It is anticipated that rather than narrowing, the skills gap between what students are learning and what they will need to know in the job would widen, according to more than half (58%) who thought that the existing educational system fails to promote lifelong learning.

Do tech companies recommend schools using technology

Chris Rothwell, director of education at Microsoft UK, said, “Teaching is an extremely stressed profession. It’s not easy; they have competing expectations and don’t have enough time.

“Every time I talk to schools who are truly succeeding [technically], I find that they have a leader who has taken ownership of tying who is using technology in the school strategy for what they want to do.”

Microsoft has its platform called the Education Transformation Framework, which offers instructors guidance on teaching subjects, including teacher and leader development, security, inclusiveness, and accessibility knowledge.

Through the company’s online Educator Community, digital leaders can meet like-minded people and exchange lesson plans, knowledge, and information about upcoming educational activities.

Microsoft collaborates with other producers of high-tech gadgets, such as Lenovo, Acer, and HP, to incorporate its software, such as Office 365 for Education, onto tough, reasonably priced laptops and other devices for classroom use.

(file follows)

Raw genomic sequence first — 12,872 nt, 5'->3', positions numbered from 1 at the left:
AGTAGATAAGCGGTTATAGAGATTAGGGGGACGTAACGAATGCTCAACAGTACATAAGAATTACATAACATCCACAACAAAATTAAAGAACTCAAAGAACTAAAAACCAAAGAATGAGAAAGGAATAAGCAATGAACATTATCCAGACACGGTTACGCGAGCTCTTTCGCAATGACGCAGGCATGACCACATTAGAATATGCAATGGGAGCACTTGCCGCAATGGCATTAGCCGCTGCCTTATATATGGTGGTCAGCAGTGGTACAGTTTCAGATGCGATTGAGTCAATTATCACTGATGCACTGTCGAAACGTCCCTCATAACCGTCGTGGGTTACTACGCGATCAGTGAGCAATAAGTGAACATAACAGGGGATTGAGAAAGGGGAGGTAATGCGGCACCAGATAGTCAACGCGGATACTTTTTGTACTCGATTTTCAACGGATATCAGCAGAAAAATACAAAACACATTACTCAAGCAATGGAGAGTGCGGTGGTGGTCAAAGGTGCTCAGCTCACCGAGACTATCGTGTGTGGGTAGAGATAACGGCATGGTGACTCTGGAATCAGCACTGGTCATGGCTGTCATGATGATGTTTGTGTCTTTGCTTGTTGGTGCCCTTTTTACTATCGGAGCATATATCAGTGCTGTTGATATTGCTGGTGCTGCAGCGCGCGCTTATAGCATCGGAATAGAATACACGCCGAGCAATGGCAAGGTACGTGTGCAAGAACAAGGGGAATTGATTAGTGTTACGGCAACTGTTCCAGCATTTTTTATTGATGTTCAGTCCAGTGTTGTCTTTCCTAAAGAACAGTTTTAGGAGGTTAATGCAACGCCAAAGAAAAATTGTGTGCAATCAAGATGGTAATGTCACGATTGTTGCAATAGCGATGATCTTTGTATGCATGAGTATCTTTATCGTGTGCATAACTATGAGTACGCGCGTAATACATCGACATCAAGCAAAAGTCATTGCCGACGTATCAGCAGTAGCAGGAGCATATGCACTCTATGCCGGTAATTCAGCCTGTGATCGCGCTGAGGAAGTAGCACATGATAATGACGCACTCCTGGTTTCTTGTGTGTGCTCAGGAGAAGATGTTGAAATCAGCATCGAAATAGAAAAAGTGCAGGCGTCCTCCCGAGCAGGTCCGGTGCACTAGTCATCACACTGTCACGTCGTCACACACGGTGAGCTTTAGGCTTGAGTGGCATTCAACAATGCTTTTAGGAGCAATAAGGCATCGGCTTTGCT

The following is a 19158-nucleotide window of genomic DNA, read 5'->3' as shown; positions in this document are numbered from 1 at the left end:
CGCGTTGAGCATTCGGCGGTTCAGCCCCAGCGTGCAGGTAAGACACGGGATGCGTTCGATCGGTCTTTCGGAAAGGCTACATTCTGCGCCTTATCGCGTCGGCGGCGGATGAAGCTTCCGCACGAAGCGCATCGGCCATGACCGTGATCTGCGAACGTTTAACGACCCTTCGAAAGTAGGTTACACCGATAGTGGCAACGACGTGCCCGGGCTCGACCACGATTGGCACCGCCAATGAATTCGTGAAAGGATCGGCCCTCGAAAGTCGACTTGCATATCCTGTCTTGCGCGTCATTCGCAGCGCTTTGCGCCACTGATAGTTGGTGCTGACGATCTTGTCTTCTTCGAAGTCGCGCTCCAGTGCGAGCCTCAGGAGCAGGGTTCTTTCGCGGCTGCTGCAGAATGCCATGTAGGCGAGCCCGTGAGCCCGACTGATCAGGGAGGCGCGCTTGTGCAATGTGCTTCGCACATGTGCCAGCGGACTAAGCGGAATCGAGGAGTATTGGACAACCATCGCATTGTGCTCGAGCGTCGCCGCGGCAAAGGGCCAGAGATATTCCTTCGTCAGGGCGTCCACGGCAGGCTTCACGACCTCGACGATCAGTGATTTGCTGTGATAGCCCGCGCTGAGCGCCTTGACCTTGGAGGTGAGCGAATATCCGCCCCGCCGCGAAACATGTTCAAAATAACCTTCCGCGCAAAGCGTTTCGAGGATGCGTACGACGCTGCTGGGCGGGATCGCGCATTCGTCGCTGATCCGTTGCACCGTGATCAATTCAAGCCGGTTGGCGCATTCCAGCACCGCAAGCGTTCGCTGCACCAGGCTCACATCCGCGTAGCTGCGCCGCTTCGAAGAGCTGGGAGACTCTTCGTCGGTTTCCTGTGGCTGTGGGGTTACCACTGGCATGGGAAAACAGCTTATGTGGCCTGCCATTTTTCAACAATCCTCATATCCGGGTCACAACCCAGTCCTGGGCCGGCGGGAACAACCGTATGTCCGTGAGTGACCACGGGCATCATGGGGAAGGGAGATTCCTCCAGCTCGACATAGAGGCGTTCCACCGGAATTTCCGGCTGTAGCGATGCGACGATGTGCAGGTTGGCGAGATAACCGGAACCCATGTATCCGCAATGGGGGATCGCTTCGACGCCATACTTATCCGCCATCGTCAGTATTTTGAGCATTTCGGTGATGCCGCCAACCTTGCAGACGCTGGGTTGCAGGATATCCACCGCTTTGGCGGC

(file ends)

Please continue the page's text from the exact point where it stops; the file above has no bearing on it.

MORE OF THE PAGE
In recent years, Apple has stepped up its communication about its goals to establish a presence in classrooms worldwide. Tim Cook, the CEO of Apple, has advocated for the Teaching of coding to children from a young age, pushing for it to be taught in primary schools as a “second language” and arranging an iPad launch event in Chicago in March of last year that was specifically geared toward education.

Apple is eager for iPads to become essential teaching tools in classrooms run by an army of Apple Distinguished Educators and Apple Teachers who have completed a learning program. The company’s previous educational releases and initiatives were optimized for the Mac.

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The Schoolwork and Classroom apps were created to assist teachers in effectively using the gadgets in their classrooms. While Schoolwork enables teachers to share and gather students’ homework and projects, Classroom allows them to monitor all iPads used by specific students, including the ability to lock a tablet remotely. Along with sharing more educational resources via third-party apps, the student’s progress is also accessible.